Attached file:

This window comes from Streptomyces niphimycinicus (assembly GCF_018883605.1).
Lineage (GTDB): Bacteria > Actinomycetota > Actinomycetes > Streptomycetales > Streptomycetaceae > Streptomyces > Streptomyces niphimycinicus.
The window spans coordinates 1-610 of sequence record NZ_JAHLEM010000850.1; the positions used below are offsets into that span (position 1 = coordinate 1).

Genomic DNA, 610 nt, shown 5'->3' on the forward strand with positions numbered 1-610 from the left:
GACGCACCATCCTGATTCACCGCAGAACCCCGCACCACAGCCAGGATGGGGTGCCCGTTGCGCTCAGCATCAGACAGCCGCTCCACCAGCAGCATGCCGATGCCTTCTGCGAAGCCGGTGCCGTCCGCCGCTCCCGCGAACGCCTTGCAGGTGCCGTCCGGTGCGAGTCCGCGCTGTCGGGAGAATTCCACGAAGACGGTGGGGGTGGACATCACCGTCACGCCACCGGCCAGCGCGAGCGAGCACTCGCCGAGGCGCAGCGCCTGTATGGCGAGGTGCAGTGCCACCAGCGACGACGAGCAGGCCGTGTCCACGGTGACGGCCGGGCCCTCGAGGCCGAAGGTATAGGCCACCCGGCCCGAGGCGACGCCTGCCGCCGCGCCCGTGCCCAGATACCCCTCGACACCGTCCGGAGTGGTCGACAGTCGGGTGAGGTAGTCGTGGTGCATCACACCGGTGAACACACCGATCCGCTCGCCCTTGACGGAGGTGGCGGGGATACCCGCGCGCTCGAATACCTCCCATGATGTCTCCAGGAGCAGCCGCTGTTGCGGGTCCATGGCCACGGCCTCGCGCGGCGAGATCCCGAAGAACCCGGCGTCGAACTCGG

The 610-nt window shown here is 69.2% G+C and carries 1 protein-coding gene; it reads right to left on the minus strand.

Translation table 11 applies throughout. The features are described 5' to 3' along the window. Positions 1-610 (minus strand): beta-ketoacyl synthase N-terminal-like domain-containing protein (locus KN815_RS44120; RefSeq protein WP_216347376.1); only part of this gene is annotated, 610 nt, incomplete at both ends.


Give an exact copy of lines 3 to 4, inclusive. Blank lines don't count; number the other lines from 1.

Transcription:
The window spans coordinates 1-610 of sequence record NZ_JAHLEM010000850.1; the positions used below are offsets into that span (position 1 = coordinate 1).

Genomic DNA, 610 nt, shown 5'->3' on the forward strand with positions numbered 1-610 from the left: